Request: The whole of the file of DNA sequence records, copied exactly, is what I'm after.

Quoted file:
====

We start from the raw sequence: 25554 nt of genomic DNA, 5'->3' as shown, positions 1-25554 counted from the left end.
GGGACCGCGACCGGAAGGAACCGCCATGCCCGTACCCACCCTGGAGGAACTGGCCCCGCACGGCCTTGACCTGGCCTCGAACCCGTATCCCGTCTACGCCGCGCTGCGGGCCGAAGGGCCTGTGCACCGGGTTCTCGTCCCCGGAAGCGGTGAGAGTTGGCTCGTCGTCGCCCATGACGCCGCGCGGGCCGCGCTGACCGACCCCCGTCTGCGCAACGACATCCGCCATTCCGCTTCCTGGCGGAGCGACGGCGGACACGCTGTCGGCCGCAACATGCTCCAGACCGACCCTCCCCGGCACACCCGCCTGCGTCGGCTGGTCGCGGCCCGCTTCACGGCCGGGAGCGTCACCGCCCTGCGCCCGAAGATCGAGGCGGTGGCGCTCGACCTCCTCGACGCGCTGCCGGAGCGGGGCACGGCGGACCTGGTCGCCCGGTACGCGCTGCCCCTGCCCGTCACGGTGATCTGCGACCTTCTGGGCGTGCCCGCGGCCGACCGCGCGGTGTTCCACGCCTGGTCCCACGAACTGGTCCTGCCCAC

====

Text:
We start from the raw sequence: 25554 nt of genomic DNA, 5'->3' as shown, positions 1-25554 counted from the left end.
GGGACCGCGACCGGAAGGAACCGCCATGCCCGTACCCACCCTGGAGGAACTGGCCCCGCACGGCCTTGACCTGGCCTCGAACCCGTATCCCGTCTACGCCGCGCTGCGGGCCGAAGGGCCTGTGCACCGGGTTCTCGTCCCCGGAAGCGGTGAGAGTTGGCTCGTCGTCGCCCATGACGCCGCGCGGGCCGCGCTGACCGACCCCCGTCTGCGCAACGACATCCGCCATTCCGCTTCCTGGCGGAGCGACGGCGGACACGCTGTCGGCCGCAACATGCTCCAGACCGACCCTCCCCGGCACACCCGCCTGCGTCGGCTGGTCGCGGCCCGCTTCACGGCCGGGAGCGTCACCGCCCTGCGCCCGAAGATCGAGGCGGTGGCGCTCGACCTCCTCGACGCGCTGCCGGAGCGGGGCACGGCGGACCTGGTCGCCCGGTACGCGCTGCCCCTGCCCGTCACGGTGATCTGCGACCTTCTGGGCGTGCCCGCGGCCGACCGCGCGGTGTTCCACGCCTGGTCCCACGAACTGGTCCTGCCCAC